Savor more highlights from The Universe in Verse — a charitable celebration of science and the wonder of nature through poetry — here.

BP

Essential Life-Learnings from 14 Years of Brain Pickings

On the weight of the world and the weight of the sky.

Brain Pickings was born on October 23, 2006, as a short email to seven friends. Seven years and several incomprehensible million readers into its existence, I began what has since become an annual tradition — a distillation of the most important things I have learned about living while reading and writing my way through life; private learnings offered in the public commons, in the hope that these thoroughly subjective insights of a single consciousness might be of succor or salve to another. It is the only overtly personal writing I do on Brain Pickings. (Though, of course, the whole of it remains a deeply personal exercise in processing my own life and annealing my own ideas through the lives and ideas I celebrate in writing.) We are, after all, made of the same stuff.

Part of the Milky Way, from a study made between 1874 and 1876
One of Étienne Léopold Trouvelot’s pioneering 19th-century astronomical paintings. (Available as a print and as a face mask, benefiting the endeavor to build New York City’s first public observatory.)

Each year, I have drawn one new learning from that particular season of life. Each year, it has swelled into an existential challenge to prune the vastness, the lushness, the interleaved complexity of experience into a single blade of simple but not simplistic insight into the nature of life, glimpsed from the solitary pinhole of this one life. The challenge has never been more colossal than this past year — the most trying I have lived through, by orders of magnitude. Depression has lowered its leaden cloudscape over me again and again since I was fifteen, but no other year has lidded life more ominously, as the staggering collective grief we are living through together densified the black fog of private loss. In such seasons of life, one is pressed against the limits of one’s being, pressed eventually against the understanding — no, more than understanding and less than understanding: the blind elemental fact — that no matter the outer atmosphere of circumstance, one must lift the inner cloudscape by one’s own efforts, or perish under it.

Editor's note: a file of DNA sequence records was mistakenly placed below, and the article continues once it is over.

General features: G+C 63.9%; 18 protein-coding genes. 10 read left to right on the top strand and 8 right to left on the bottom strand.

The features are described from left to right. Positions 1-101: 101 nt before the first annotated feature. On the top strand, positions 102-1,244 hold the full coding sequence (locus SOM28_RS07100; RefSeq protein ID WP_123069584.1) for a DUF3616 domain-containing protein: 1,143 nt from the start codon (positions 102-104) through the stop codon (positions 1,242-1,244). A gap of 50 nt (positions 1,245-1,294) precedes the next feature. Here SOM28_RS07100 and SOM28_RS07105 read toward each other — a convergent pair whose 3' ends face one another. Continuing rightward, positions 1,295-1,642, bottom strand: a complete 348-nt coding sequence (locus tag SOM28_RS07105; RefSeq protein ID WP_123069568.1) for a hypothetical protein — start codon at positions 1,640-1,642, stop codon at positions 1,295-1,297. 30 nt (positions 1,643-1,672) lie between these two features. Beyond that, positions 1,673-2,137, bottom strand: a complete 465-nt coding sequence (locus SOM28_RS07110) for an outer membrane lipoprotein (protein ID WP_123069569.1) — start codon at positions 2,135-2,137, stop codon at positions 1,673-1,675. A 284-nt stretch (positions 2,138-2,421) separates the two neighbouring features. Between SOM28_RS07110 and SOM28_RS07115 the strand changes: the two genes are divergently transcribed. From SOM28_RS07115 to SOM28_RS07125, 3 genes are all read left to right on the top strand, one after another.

I chose, by that blind instinct of survivalism we mistake for choice, to lift.

Against this contextual backdrop, here is the central learning drawn from a year so discomposing yet so vital and transformative a verse from the poetry of life. (You can read the previous thirteen here.)

14. Choose joy. Choose it like a child chooses the shoe to put on the right foot, the crayon to paint a sky. Choose it at first consciously, effortfully, pressing against the weight of a world heavy with reasons for sorrow, restless with need for action. Feel the sorrow, take the action, but keep pressing the weight of joy against it all, until it becomes mindless, automated, like gravity pulling the stream down its course; until it becomes an inner law of nature. If Viktor Frankl can exclaim “yes to life, in spite of everything!” — and what an everything he lived through — then so can any one of us amid the rubble of our plans, so trifling by comparison. Joy is not a function of a life free of friction and frustration, but a function of focus — an inner elevation by the fulcrum of choice. So often, it is a matter of attending to what Hermann Hesse called, as the world was about to come unworlded by its first global war, “the little joys”; so often, those are the slender threads of which we weave the lifeline that saves us.

Delight in the age-salted man on the street corner waiting for the light to change, his age-salted dog beside him, each inclined toward the other with the angular subtlety of absolute devotion.

Delight in the little girl zooming past you on her little bicycle, this fierce emissary of the future, rainbow tassels waving from her handlebars and a hundred beaded braids spilling from her golden helmet.

Delight in the snail taking an afternoon to traverse the abyssal crack in the sidewalk for the sake of pasturing on a single blade of grass.

Delight in the tiny new leaf, so shy and so shamelessly lush, unfurling from the crooked stem of the parched geranium.

I think often of this verse from Jane Hirshfield’s splendid poem “The Weighing”:

So few grains of happiness
measured against all the dark
and still the scales balance.

Yes, except we furnish both the grains and the scales. I alone can weigh the blue of my sky, you of yours.

BP

View Full Site

Brain Pickings participates in the Amazon Services LLC Associates Program, an affiliate advertising program designed to provide a means for sites to earn commissions by linking to Amazon. In more human terms, this means that whenever you buy a book on Amazon from a link on here, I receive a small percentage of its price, which goes straight back into my own colossal biblioexpenses. Privacy policy.